In a world of increasingly global competition, nations have become more, not less, important. As the basis of competition has shifted more and more to the creation and assimilation of knowledge, the role of the nation has grown. Competitive advantage is created and sustained through a highly localized process. Differences in national values, culture, economic structures, institutions, and histories all contribute to competitive success. There are striking differences in the patterns of competitiveness in every country; no nation can or will be competitive in every or even most industries.

Ultimately, nations succeed in particular industries because their home environment is most forward-looking, dynamic, and challenging.

Porter argued that innovation is what drives and sustains competitiveness. A firm must avail itself of all dimensions of competition, which he categorized into four major components of “the diamond of national advantage”:

  1. Factor conditions: The appropriateness of the nation’s factors of production to compete successfully in a specific industry. Porter notes that although these factor conditions are very important in the determination of trade, they are not the only source of competitiveness as suggested by the classical, or factor proportions, theories of trade. Most importantly for Porter, it is the ability of a nation to continually create, upgrade, and deploy its factors (such as skilled labor) that is important, not the initial endowment.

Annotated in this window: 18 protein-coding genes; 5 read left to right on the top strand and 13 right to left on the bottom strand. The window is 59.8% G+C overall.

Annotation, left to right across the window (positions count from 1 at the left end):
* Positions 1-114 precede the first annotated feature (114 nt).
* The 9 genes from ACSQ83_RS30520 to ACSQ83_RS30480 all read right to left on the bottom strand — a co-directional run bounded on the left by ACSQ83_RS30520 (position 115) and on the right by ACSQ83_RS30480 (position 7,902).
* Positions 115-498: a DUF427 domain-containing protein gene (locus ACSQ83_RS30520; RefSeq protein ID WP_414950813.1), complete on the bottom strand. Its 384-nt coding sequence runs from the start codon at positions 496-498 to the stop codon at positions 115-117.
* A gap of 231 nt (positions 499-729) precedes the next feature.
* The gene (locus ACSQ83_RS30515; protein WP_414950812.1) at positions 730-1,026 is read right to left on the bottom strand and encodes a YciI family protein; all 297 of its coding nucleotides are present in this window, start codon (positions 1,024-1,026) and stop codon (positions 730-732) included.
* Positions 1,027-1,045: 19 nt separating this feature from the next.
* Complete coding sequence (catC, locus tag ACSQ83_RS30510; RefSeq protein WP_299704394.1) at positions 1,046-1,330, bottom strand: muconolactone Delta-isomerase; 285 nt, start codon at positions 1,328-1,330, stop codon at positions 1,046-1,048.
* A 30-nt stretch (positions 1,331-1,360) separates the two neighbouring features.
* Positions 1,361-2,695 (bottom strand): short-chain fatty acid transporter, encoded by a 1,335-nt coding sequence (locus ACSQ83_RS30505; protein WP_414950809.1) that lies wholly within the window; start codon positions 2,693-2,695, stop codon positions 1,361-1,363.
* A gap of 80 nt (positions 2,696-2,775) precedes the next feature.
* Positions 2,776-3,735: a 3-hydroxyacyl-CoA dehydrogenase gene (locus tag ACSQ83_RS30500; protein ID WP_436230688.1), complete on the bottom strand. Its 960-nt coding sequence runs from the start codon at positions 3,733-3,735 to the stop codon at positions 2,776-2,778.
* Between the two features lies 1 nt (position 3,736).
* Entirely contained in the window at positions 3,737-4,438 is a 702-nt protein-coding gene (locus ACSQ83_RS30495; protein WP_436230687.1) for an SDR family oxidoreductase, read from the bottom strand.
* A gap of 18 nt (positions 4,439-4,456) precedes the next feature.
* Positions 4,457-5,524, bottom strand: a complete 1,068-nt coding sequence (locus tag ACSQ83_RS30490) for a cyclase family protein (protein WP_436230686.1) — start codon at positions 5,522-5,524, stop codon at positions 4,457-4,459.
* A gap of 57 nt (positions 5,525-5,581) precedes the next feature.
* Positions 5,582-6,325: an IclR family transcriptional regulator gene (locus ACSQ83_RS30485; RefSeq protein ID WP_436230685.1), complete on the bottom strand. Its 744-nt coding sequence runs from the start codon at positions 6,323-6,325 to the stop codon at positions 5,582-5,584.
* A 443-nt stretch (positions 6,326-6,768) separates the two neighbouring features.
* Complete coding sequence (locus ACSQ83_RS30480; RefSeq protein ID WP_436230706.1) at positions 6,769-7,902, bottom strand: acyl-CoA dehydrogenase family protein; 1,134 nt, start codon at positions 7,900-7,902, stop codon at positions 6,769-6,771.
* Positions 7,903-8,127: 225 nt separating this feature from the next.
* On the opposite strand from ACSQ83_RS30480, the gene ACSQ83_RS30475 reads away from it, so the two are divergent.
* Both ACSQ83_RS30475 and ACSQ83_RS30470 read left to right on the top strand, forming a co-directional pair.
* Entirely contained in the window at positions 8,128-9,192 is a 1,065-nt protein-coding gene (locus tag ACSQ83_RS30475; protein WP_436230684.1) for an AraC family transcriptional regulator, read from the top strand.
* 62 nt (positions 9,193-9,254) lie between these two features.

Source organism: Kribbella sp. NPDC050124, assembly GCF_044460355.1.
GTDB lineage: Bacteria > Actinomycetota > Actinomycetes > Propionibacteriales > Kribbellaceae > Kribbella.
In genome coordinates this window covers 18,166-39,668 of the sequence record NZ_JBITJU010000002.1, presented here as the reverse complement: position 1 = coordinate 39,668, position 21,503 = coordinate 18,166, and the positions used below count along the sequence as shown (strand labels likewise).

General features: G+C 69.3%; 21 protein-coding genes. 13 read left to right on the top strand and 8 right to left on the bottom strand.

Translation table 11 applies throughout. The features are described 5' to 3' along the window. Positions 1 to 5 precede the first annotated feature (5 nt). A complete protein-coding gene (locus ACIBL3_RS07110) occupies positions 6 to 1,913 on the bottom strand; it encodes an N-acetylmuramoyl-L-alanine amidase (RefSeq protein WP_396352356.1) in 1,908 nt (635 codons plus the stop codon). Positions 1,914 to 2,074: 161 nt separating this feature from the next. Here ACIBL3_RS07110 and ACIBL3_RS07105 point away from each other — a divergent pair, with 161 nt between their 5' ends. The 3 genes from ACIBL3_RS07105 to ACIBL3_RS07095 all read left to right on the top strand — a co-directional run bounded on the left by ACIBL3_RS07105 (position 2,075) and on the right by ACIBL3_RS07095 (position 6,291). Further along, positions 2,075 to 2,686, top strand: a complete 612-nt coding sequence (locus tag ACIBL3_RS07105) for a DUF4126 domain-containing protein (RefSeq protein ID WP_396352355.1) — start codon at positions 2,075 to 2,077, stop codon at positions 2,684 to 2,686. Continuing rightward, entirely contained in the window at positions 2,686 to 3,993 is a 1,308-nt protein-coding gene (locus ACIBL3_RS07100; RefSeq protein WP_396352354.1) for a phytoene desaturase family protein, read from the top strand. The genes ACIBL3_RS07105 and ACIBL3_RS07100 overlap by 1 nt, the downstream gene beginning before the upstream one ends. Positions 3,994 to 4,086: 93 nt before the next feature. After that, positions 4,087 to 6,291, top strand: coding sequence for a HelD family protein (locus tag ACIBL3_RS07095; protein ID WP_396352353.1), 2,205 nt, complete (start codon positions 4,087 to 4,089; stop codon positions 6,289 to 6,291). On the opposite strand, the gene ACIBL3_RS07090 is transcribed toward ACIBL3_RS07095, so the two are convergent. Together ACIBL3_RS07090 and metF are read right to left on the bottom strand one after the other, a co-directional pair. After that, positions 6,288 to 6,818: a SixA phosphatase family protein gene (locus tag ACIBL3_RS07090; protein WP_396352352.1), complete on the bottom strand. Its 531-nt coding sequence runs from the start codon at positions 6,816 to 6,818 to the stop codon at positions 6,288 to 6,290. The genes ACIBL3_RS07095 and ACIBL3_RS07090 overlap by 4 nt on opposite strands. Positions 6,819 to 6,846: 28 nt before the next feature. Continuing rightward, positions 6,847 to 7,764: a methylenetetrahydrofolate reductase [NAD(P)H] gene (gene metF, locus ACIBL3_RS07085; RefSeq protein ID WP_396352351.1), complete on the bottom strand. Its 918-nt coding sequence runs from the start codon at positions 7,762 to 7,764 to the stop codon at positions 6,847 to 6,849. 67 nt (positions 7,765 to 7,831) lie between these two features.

2. Demand conditions: The degree of health and competition the firm must face in its original home market. Firms that can survive and flourish in highly competitive and demanding local markets are much more likely to gain the competitive edge. Porter notes that it is the character of the market, not its size, that is paramount in promoting the continual competitiveness of the firm. And Porter translates character as demanding customers.
  3. Related and supporting industries: The competitiveness of all related industries and suppliers to the firm. A firm that is operating within a mass of related firms and industries gains and maintains advantages through close working relationships, proximity to suppliers, and timeliness of product and information flows. The constant and close interaction is successful if it occurs not only in terms of physical proximity but also through the willingness of firms to work at it.
  4. Firm strategy, structure, and rivalry: The conditions in the home-nation that either hinder or aid in the firm’s creation and sustaining of international competitiveness. Porter notes that no one managerial, ownership, or operational strategy is universally appropriate. It depends on the fit and flexibility of what works for that industry in that country at that time.

These four points, as illustrated in Figure 3.5, constitute what nations and firms must strive to “create and sustain through a highly localized process” to ensure their success.

Porter’s emphasis on innovation as the source of competitiveness reflects an increased focus on the industry and product that we have seen in the past three decades. The acknowledgment that the nation is “more, not less, important” is to many eyes a welcome return to a positive role for government and even national-level private industry in encouraging international competitiveness. Including factor conditions as a cost component, demand conditions as a motivator of firm actions, and competitiveness all combine to include the elements of classical, factor proportions, product cycle, and imperfect competition theories in a pragmatic approach to the challenges that the global markets of the twenty-first century present to the firms of today.